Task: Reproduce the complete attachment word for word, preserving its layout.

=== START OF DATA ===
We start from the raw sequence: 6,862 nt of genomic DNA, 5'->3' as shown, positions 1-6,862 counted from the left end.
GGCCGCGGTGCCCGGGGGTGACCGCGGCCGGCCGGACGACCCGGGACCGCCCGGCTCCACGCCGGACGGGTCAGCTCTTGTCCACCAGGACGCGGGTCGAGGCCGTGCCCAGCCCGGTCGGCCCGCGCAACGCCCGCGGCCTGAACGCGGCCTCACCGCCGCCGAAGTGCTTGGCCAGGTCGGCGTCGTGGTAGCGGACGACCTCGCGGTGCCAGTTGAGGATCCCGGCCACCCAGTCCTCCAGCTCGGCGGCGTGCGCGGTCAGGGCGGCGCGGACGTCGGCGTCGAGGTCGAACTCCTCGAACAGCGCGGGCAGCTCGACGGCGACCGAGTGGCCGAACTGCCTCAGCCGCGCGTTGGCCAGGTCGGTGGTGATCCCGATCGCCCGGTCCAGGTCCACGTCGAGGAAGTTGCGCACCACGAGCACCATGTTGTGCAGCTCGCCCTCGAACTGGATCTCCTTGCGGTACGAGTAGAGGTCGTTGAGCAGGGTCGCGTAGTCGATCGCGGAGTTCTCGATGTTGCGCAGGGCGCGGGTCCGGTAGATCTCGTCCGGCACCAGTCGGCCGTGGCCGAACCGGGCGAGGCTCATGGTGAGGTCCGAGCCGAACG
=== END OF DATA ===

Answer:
We start from the raw sequence: 6,862 nt of genomic DNA, 5'->3' as shown, positions 1-6,862 counted from the left end.
GGCCGCGGTGCCCGGGGGTGACCGCGGCCGGCCGGACGACCCGGGACCGCCCGGCTCCACGCCGGACGGGTCAGCTCTTGTCCACCAGGACGCGGGTCGAGGCCGTGCCCAGCCCGGTCGGCCCGCGCAACGCCCGCGGCCTGAACGCGGCCTCACCGCCGCCGAAGTGCTTGGCCAGGTCGGCGTCGTGGTAGCGGACGACCTCGCGGTGCCAGTTGAGGATCCCGGCCACCCAGTCCTCCAGCTCGGCGGCGTGCGCGGTCAGGGCGGCGCGGACGTCGGCGTCGAGGTCGAACTCCTCGAACAGCGCGGGCAGCTCGACGGCGACCGAGTGGCCGAACTGCCTCAGCCGCGCGTTGGCCAGGTCGGTGGTGATCCCGATCGCCCGGTCCAGGTCCACGTCGAGGAAGTTGCGCACCACGAGCACCATGTTGTGCAGCTCGCCCTCGAACTGGATCTCCTTGCGGTACGAGTAGAGGTCGTTGAGCAGGGTCGCGTAGTCGATCGCGGAGTTCTCGATGTTGCGCAGGGCGCGGGTCCGGTAGATCTCGTCCGGCACCAGTCGGCCGTGGCCGAACCGGGCGAGGCTCATGGTGAGGTCCGAGCCGAACG